“We’re half awake in a fake empire.”
Tonight I realized something: “Fake Empire” by The National could qualify as the best snapshot of postmodern angst and disillusionment in my entire music collection. Beringer and Co. always seem to hone in on darker themes with their lyrics, but there’s a juxtaposition with this song’s tempo and lyrics that really resonated with me recently. I’ve always found the opening piano melody and ensuing percussion line to be off by about a half beat; “Fake Empire” is one of those songs that seems to always be elusive, just beyond the reach of the rhythm and pentameter of your typical rock song. And nowhere is all this half beat misfiring more prominent than in Beringer’s deliverance of the song’s thesis: half awake in a fake empire.
I love this song because I think that’s an apt description of the life many of us choose for ourselves. We live half-lives in these worlds of our own creation, these virtual universes where we stand as god-like figures, our every dream, desire, and fantasy finding gratification. Substance abuse, pornographic addictions, the gaming culture…our world is full of these tranquilizers that place us in these half-awake, half-comatose states of being, often times without our realizing it, real life passing us by while we watch a screen or shoot up. Is it any accident that The Matrix is one of the highest-grossing pictures of our time? Doesn’t the film’s box office prowess merely reinforce the point the filmmakers were trying to make? Wake up from your fake empire, your virtual reality, and embrace life to the full.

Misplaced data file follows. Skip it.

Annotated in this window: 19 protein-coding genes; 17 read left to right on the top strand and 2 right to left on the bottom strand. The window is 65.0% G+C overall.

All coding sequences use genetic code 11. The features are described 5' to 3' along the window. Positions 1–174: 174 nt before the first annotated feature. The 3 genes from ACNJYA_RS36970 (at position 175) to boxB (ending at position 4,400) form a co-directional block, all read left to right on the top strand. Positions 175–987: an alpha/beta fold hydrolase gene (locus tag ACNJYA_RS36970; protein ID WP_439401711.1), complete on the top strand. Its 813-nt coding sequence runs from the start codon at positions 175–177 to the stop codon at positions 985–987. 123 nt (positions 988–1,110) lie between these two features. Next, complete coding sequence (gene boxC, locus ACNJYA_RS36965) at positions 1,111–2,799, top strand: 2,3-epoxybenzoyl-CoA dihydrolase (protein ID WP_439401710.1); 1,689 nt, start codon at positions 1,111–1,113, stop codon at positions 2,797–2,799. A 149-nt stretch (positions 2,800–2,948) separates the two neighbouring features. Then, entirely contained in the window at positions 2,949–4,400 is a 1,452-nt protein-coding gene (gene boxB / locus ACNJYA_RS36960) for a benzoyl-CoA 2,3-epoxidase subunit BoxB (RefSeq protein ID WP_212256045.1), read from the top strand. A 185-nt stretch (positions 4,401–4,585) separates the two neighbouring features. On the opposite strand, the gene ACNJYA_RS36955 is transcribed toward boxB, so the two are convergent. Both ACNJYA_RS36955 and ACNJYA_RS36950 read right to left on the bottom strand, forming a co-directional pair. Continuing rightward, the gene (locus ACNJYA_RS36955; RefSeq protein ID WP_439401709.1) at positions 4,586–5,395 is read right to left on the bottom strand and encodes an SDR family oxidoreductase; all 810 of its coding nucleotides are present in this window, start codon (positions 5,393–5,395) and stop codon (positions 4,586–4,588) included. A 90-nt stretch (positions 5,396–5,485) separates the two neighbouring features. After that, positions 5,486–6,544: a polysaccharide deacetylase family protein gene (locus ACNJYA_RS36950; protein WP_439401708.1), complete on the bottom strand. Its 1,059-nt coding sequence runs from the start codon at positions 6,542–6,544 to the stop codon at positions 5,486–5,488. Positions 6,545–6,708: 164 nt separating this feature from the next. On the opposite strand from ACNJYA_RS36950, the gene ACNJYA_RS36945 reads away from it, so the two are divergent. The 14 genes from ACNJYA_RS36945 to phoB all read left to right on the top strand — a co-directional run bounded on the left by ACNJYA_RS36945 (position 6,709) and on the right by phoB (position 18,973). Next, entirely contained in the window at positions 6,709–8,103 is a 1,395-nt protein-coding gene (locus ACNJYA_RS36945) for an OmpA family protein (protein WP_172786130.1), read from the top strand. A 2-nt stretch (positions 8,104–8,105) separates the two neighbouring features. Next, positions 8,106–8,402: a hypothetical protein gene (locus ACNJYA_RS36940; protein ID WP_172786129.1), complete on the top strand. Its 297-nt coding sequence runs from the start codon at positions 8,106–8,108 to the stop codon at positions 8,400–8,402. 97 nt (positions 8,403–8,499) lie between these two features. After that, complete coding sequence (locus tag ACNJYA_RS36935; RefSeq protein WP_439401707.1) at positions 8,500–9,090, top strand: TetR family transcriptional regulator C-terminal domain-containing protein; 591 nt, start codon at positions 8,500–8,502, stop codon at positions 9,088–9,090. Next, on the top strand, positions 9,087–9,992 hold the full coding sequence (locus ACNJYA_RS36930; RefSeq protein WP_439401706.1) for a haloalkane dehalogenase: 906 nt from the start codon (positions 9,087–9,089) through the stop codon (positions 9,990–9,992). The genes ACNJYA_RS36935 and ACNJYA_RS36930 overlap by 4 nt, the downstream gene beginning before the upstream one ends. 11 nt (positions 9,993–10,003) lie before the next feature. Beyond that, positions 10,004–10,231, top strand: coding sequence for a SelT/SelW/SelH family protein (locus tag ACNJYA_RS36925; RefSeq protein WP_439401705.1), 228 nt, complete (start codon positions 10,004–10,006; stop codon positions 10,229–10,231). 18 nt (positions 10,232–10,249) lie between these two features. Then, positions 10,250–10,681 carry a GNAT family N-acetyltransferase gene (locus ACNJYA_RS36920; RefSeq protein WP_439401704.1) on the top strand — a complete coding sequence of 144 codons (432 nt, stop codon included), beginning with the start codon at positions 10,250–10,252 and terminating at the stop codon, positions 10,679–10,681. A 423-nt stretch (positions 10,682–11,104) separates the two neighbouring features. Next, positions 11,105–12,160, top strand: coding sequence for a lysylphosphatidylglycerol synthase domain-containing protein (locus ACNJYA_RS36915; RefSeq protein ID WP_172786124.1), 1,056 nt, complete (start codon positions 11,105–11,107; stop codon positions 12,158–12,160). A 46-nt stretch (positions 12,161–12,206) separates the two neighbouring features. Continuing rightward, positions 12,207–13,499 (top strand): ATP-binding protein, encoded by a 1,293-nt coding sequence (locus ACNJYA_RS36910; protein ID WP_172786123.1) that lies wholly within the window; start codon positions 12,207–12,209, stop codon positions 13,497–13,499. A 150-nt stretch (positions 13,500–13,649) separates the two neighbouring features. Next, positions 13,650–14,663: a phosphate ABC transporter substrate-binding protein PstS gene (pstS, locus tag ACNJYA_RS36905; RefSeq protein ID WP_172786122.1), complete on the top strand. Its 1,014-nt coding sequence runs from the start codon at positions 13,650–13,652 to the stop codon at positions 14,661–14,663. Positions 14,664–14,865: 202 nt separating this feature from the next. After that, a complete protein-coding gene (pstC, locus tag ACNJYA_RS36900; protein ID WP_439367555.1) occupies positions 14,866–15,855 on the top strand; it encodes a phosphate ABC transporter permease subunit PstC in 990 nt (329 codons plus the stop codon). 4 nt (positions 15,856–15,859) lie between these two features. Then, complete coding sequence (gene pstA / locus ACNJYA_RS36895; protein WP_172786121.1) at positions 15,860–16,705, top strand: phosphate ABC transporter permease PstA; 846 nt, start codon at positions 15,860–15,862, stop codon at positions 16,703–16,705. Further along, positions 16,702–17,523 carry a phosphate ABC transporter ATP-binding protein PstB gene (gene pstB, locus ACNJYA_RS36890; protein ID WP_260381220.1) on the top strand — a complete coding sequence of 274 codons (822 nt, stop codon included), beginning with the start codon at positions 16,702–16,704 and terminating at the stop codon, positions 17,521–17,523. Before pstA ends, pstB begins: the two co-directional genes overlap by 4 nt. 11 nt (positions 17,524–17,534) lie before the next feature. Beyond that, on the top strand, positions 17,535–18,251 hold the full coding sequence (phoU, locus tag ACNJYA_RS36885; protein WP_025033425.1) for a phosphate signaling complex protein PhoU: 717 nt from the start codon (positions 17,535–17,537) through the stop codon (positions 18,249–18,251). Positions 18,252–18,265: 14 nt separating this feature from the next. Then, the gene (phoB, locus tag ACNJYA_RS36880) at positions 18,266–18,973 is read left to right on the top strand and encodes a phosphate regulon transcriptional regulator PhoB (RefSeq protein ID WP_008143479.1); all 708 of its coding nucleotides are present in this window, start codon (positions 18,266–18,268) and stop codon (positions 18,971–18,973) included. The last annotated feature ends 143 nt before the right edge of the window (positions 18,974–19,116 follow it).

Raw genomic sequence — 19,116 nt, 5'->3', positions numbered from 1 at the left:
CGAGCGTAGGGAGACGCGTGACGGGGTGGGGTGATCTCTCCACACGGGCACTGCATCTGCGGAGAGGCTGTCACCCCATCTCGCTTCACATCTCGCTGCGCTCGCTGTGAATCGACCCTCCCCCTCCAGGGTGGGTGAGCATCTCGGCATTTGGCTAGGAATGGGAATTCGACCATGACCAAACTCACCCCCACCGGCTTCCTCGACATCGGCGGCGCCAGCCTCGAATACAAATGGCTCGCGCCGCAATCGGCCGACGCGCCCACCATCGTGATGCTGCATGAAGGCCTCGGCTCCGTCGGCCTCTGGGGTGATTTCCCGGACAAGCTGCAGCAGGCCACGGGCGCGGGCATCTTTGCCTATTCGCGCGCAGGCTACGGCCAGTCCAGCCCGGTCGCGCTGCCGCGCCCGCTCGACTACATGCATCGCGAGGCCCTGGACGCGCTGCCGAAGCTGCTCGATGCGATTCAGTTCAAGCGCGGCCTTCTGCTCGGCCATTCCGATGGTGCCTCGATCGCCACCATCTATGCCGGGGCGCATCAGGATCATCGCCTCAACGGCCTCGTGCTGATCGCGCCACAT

“When life gives you lemons, make lemonade.” Postmodernity’s take on this pithy saying might well add this rejoinder: “But it’ll go down a lot easier if you spike it.” Or, as the National say, “Put a little something in our lemonade and take it with us.” But all these efforts at numbing the pain are simply a waste. So too our Cinderella games, our playing dress-up, our Zip-A-Dee-Do-Dah flightiness, even some of our relationships — the greatest currency of our age; in the end, fake empires every one. With escalating guitars, blaring horns, and that incessantly squirrely piano, the closing cacophony sweeps through as if there is some meaning to be found here. But there isn’t. Only a discombobulated beat that never convalesces the way we’ve been trained to expect. How’s that for a great take on your theology of story? Who knew existential theory could be reduced to three minutes?
Simply put, this is a great song. Check out the live performance from Letterman a few years back.